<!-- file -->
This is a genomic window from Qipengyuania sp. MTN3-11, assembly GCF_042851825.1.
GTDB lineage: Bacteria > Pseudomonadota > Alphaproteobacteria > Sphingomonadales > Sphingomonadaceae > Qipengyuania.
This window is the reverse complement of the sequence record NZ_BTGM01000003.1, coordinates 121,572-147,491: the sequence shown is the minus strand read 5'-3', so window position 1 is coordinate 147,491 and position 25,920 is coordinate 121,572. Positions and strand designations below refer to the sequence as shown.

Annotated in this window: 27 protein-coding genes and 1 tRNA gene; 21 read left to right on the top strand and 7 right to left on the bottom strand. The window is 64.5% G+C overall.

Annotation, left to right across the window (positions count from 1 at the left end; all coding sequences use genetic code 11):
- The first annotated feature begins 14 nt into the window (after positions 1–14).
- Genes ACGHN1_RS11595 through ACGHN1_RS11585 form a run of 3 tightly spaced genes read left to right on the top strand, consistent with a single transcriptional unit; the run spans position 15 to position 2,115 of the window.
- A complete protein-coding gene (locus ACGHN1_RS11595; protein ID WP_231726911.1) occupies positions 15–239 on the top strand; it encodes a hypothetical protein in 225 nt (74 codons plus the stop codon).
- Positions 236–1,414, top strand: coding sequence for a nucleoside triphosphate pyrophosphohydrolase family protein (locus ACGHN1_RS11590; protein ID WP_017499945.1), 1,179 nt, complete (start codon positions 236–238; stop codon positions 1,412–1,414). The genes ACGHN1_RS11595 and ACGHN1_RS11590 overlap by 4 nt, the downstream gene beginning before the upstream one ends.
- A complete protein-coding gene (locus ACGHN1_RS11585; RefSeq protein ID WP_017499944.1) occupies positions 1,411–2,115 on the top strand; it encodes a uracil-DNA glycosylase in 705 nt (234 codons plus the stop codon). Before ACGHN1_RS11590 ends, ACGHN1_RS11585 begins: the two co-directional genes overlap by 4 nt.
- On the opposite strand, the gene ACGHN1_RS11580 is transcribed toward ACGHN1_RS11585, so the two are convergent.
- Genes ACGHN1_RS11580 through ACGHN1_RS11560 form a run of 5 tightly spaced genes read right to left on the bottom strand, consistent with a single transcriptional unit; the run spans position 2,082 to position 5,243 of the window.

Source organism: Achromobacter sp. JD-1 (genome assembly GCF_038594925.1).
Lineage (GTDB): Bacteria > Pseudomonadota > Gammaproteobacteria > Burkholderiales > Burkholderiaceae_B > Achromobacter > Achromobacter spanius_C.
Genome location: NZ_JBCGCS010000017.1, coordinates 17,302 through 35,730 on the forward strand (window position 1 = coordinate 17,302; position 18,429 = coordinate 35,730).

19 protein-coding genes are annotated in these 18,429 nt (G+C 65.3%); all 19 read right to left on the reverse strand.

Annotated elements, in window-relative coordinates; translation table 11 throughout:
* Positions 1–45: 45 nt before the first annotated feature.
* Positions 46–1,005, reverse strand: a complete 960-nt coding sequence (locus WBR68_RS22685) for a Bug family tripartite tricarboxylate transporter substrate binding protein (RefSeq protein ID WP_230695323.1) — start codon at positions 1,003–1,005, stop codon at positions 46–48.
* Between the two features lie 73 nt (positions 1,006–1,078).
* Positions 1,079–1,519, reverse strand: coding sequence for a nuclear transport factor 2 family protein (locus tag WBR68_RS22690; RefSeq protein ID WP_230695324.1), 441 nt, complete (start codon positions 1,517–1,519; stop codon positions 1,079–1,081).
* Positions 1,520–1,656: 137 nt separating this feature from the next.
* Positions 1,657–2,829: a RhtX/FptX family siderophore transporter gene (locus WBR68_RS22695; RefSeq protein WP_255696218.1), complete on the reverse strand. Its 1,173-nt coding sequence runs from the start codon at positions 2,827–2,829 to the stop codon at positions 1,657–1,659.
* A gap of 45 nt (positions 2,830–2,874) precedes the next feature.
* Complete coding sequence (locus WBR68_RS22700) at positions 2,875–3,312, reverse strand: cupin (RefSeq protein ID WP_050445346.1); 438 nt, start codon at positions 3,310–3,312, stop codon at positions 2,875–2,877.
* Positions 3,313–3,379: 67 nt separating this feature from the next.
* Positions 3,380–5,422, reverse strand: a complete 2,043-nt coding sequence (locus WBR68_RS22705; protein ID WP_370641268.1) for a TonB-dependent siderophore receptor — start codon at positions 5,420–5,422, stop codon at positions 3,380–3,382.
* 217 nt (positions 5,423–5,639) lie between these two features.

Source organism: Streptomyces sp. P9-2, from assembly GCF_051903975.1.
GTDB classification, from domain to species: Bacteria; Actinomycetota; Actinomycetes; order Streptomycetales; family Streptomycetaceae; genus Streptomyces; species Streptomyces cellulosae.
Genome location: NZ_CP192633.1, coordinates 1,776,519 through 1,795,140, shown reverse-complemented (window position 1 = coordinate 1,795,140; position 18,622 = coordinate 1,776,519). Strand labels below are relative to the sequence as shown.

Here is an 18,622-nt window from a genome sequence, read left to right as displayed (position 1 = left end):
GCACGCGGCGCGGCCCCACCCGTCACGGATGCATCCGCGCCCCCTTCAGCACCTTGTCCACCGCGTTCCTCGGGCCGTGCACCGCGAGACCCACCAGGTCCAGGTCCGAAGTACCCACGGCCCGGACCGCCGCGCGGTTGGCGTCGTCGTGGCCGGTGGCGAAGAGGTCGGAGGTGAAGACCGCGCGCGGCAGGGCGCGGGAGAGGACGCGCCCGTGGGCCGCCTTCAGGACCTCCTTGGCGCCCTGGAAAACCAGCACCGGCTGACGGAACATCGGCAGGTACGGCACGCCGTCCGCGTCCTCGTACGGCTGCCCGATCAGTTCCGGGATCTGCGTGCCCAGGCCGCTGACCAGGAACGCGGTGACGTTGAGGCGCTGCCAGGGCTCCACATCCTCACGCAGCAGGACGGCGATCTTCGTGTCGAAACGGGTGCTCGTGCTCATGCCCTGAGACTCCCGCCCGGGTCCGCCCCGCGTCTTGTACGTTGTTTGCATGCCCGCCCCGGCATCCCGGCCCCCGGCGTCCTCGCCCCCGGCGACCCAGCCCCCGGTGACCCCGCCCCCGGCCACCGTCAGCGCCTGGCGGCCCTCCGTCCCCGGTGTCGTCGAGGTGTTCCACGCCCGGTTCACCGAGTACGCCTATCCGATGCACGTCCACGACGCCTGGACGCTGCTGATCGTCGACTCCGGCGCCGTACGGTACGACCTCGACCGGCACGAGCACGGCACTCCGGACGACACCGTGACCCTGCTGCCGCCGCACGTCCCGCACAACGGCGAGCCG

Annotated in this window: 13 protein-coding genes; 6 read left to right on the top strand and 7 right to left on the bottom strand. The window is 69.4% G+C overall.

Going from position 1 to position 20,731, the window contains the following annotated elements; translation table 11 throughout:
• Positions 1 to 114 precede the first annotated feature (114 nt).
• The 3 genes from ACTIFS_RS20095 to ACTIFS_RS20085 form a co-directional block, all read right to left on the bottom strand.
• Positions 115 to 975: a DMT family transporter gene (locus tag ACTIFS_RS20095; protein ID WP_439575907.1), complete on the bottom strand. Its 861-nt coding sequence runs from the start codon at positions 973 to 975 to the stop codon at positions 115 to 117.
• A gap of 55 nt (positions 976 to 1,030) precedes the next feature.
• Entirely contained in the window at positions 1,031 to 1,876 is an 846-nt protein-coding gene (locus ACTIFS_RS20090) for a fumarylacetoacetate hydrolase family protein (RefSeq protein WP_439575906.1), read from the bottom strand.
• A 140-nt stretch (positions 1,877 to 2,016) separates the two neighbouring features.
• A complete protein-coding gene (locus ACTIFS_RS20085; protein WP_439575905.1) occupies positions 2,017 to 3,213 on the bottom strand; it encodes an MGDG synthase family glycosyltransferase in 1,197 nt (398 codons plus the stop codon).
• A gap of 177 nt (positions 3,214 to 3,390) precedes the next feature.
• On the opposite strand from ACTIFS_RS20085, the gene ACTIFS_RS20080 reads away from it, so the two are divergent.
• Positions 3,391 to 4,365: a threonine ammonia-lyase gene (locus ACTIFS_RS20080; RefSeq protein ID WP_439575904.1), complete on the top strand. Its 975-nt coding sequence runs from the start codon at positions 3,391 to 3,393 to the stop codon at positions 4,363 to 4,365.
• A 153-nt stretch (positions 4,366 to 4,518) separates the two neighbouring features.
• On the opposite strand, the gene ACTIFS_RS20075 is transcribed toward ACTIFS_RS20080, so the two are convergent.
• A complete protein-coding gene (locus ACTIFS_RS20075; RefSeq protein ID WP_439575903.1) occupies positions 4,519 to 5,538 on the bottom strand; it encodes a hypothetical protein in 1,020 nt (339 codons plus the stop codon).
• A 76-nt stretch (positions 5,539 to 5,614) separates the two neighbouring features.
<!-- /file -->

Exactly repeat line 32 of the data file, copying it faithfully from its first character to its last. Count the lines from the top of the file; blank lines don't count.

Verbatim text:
Here is an 18,622-nt window from a genome sequence, read left to right as displayed (position 1 = left end):